Do you use substances or engage in compulsive activities to regulate your mood? Do you reach for something sweet, a couple of drinks, or a pack of cigarettes after a difficult day because you can't unwind without them? Do you race to the stores to spend away the day's frustrations or run around in circles taking more time to get less done? If these self-defeating habits sound familiar, Emotional Sobriety will shed light on why and how these coping mechanisms threaten your health and impact resilience. When we manage the stresses of the day by turning to outside 'mood managers' such as food, sex, work, shopping, gambling, drugs, and alcohol rather than healthier forms of 'self-soothing,' it is because we lack emotional sobriety - the state of processing our thoughts efficiently to bring our emotions into balance, says best-selling author and renowned addictions psychologist Tian Dayton, Ph.D. In her latest book, Emotional Sobriety, Dr. Dayton shares compelling, honest tales of her life experiences and case studies of those she has counseled. Illustrating that emotional sobriety is a mind/body phenomenon, Dr. Dayton includes ideas on how to attain emotional literacy - the skill of translating feelings into words so that we can use our thought processes to understand and bring our emotions into balance - and how to calm the limbic system so that we can actually experience what we're feeling. The limbic system processes our emotions and governs our mood, appetite, and sleep cycles. Repeated painful experiences, in childhood or adulthood, over which we have no ability or sense of control or escape can over sensitize us to stress and deregulate our limbic system. Dr. Dayton shows you through concrete examples how to bring your emotions and thoughts into balance and learn healthy ways of 'self-soothing' to relieve symptoms of depression, anxiety, rage, and the desire to self-medicate.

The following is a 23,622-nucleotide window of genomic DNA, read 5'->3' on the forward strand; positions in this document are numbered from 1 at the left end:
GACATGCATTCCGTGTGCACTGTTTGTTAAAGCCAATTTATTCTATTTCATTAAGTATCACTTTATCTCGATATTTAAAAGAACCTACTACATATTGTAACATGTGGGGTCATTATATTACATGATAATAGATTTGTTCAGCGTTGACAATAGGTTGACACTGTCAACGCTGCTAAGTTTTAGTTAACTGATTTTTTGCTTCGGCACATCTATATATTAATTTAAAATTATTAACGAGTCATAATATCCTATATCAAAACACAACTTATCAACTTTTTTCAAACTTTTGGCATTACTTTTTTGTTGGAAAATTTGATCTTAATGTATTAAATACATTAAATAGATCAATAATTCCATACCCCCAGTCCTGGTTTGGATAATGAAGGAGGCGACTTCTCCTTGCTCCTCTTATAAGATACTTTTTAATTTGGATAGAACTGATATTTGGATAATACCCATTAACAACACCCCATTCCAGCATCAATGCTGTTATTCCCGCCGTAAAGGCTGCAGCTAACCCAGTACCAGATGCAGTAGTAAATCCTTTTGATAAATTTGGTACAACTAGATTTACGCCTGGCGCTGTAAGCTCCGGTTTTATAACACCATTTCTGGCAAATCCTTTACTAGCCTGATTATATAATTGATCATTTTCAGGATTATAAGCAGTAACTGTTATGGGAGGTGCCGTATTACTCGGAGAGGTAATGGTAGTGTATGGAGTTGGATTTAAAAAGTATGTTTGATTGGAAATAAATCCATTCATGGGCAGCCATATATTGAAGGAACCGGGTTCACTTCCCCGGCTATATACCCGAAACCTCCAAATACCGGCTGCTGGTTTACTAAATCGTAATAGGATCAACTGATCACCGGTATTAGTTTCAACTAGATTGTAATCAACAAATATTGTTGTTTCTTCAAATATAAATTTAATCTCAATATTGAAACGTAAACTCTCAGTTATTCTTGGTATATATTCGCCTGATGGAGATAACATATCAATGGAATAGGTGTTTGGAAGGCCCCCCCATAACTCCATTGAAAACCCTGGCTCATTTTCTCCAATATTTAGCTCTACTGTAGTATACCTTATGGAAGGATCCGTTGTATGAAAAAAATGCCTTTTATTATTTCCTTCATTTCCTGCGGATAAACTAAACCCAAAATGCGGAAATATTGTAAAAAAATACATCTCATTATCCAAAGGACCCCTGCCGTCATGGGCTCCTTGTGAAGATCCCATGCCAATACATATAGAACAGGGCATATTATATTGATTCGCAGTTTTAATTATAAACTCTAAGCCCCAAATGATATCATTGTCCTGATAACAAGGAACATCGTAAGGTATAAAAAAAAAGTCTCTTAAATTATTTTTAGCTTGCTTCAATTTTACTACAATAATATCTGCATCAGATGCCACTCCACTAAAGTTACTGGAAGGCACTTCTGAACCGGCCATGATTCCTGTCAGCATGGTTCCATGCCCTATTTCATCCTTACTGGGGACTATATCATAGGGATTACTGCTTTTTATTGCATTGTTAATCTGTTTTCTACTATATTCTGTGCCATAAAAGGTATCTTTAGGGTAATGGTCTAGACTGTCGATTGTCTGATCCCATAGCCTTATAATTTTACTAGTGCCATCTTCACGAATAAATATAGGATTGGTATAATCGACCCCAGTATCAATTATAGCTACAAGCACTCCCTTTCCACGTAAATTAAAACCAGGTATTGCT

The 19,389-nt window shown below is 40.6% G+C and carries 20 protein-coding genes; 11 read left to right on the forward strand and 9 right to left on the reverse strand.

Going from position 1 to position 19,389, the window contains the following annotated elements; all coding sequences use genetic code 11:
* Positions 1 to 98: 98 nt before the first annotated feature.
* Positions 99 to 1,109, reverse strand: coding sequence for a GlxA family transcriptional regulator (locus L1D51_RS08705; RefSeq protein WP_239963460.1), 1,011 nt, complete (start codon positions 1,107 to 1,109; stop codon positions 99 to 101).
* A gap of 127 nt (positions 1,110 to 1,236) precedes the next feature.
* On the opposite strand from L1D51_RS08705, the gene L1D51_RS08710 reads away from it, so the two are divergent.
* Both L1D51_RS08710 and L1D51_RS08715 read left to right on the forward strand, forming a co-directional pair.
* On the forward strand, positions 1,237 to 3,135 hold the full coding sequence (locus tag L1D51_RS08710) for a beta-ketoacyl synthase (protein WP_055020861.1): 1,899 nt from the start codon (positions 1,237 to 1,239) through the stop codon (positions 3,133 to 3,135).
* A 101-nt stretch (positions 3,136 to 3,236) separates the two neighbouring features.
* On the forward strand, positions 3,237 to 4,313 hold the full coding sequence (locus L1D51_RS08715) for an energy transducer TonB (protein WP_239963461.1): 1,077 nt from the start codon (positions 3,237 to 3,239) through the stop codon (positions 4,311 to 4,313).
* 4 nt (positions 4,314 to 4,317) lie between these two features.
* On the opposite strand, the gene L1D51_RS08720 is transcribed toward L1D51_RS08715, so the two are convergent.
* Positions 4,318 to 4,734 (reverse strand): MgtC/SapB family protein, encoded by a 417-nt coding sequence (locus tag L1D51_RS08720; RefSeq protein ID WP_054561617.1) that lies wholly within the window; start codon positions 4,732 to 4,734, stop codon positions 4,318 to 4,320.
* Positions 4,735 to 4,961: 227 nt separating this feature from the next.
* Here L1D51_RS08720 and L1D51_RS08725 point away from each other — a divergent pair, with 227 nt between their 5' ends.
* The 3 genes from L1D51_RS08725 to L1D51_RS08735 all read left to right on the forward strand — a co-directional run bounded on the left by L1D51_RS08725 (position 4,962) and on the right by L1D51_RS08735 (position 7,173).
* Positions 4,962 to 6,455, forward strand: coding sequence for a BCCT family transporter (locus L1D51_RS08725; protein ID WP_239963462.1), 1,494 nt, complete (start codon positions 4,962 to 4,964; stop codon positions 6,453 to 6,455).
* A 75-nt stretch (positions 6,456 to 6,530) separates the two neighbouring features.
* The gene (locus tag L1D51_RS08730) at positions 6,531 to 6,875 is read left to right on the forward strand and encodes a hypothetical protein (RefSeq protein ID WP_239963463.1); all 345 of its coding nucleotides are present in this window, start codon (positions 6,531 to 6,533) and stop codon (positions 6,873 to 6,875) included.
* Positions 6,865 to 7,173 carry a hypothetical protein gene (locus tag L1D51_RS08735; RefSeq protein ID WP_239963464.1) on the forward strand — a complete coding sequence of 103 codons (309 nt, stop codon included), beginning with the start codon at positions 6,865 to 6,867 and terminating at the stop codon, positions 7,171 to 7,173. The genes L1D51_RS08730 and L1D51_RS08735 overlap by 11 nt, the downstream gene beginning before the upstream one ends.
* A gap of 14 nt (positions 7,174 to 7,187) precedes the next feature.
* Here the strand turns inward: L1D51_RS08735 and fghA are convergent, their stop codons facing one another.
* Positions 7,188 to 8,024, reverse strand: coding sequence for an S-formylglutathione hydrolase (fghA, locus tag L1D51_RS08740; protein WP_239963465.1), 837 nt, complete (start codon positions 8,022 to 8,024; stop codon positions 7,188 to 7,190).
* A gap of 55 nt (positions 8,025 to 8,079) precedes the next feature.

©2007 Tian Dayton (P)2012 Audible, Inc.
A commuter with a carniverous apetite for audiobooks of all stripes and colors.
If you had completely abismal parents with severe mental illness or addiction this book is for you. I can't praise this book enough for those who had completely incompetent people as parents. Now if you had slightly selfish parents who were meaningfully employed but were too controlling or manipulative, then Toxic Parents would be a better book for you. It depends on your situation. I like both books but this one was more applicable to me.
Parenting, Defining, Frustrating.
Good performance. Steady and even.
Definitely not...needed time in between to process.
I was really hoping that we would eventually get to the "solution" for emotional sobriety. Instead, the book delved into the parenting aspects and the childhood trauma that creates emotional sobriety.
For me to answer that question I would need to listen to the audio again. That is not going to happen, so I will decline from answering other than to say that a professional narrator would have helped a little.
It was repetitive and only touched the surface of the issue.
She talked too much about her personal experience. The first analogy she gave was long, and boring, especially for someone who has no interest in cats. Also, her narration style was boring.
I would have cut out everything repetitive which would have resulted in the book being about half of its size.
The best thing I got from the book was a clear, solid definition of emotional sobriety.
It was entirely useless.
It was well read.
I would've changed everything about the book.
This kind of book is exactly what you would expect from an atheistic thinking culture in the West. Darwinism, and eastern mysticism, breathing techniques, meditations, blah blah blah. Lots of vacuous spiritualist terms that don't mean anything. Sad, and useless.
"Tian's books are essential for ACA recovery!!!"
I am a huge fan of Tian Dayton's work. Her books have provided so much understanding of the problems associated with being an Adult Child and at the same time they truly convey a sense of hope for healing and recovery. I strongly recommend both this book, as well as The ACOA Trauma Syndrome.
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